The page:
An Order of Protection under the Family Violence Protection Act is taken very seriously. Though they are civil rather than criminal in nature, violation of an Order of Protection can result in contempt charges, criminal domestic violence charges and jail time.
Permanent and Severe Consequences for Violation of Order of Protection
Because they are so serious, it is important to have an attorney from beginning to end where a Petition for Order of Protection from Domestic Abuse has been filed against you. Every hearing has potentially very serious consequences.
Even the very first hearing on the Petition can have permanent and severe consequences on a finding of domestic violence or abuse well beyond what some may perceive as the simple inconvenience of an order of protection.
The most notable include consequences for gun rights, employment and immigration rights. For New Mexico, one extremely important consequences relates to security clearances. In addition, there may be other rights affected by a finding of domestic violence.
The Albuquerque attorneys of Collins & Collins, P.C. have extensive experience on both the family court side as well as the criminal side of these cases. We are here to help.
Order of Protection Issued by the Domestic Violence Division of Family Court
Though they are civil in nature at their inception, violation of an Order of Protection is a criminal offense
An Order of Protection (often referred to as a restraining order) is a type of civil restraining order carrying no criminal penalties. These are issued out of the Family Law Court Domestic Violence Division.
Though they are civil in nature at their inception, violation of an Order of Protection is a criminal offense. In fact, repeated violations may be charged as a 3rd degree felony carrying up to 3 years in prison.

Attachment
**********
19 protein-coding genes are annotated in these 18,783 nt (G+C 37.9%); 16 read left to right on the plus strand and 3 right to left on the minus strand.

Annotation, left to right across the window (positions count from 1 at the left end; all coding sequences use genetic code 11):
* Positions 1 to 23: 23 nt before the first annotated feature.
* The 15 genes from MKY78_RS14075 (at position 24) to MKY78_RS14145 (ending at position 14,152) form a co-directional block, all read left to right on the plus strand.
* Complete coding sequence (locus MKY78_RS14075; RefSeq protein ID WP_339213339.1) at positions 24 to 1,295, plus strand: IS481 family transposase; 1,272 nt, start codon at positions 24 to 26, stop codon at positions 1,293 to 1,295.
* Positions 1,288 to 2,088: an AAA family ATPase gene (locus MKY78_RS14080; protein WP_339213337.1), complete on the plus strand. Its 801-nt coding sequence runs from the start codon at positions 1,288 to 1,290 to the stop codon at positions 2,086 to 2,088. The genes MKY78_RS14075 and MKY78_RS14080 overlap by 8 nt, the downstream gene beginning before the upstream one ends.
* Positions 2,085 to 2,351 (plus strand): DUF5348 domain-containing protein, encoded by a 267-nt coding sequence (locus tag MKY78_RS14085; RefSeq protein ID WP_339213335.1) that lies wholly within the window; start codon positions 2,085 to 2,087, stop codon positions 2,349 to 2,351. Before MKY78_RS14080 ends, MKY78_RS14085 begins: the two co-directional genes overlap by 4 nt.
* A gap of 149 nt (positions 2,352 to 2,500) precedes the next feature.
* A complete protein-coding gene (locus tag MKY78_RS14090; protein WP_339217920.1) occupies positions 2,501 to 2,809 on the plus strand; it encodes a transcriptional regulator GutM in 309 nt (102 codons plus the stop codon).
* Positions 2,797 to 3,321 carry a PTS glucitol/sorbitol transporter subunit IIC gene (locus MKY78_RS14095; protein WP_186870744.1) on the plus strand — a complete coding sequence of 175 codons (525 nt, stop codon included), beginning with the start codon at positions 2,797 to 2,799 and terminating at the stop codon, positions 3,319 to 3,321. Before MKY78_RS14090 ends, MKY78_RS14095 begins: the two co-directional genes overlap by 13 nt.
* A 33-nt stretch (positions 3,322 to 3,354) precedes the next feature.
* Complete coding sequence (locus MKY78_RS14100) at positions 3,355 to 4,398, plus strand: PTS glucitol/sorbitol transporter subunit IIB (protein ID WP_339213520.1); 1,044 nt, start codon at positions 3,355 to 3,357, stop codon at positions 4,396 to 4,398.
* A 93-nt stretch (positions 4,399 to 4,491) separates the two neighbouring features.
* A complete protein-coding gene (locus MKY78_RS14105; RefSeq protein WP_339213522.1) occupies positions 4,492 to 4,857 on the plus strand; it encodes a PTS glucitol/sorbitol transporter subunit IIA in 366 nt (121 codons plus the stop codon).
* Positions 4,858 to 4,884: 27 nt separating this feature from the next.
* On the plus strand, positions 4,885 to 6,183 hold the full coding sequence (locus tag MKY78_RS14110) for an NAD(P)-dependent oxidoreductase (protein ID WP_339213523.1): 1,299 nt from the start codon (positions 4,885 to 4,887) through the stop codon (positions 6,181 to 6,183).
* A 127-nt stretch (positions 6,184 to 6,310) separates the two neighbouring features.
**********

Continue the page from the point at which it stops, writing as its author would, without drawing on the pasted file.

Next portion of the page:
First Violation Can be Charged as Misdemeanor Carrying Jail Time
Even a first violation can result in jail time.
The first violation of an Order of Protection is typically charged under NMSA §40-13-6(F)as a misdemeanor offense punishable by up to one year in jail. Subsequent violations carry escalating charges and potential penalties.
The Courts in New Mexico take violations of Orders of Protection very seriously. In Albuquerque in particular, these cases once filed can take a lot of work to resolve. Specifically, the prosecutors will typically not let these cases go unless they have to.
People often ask if the case will be dismissed if the alleged victim does not want to prosecute. Unfortunately, the prosecutors (at least in Albuquerque) will pursue these charges even where the alleged victim recants and even gives written statements to the prosecutor to that affect.
Violation Can Also be Charged with Contempt of Court Carrying Jail Time
Often charged as contempt of court which can also carry jail time.
In addition to possible criminal charges, a violation can result in a holding of contempt of court. This means any violation including the first.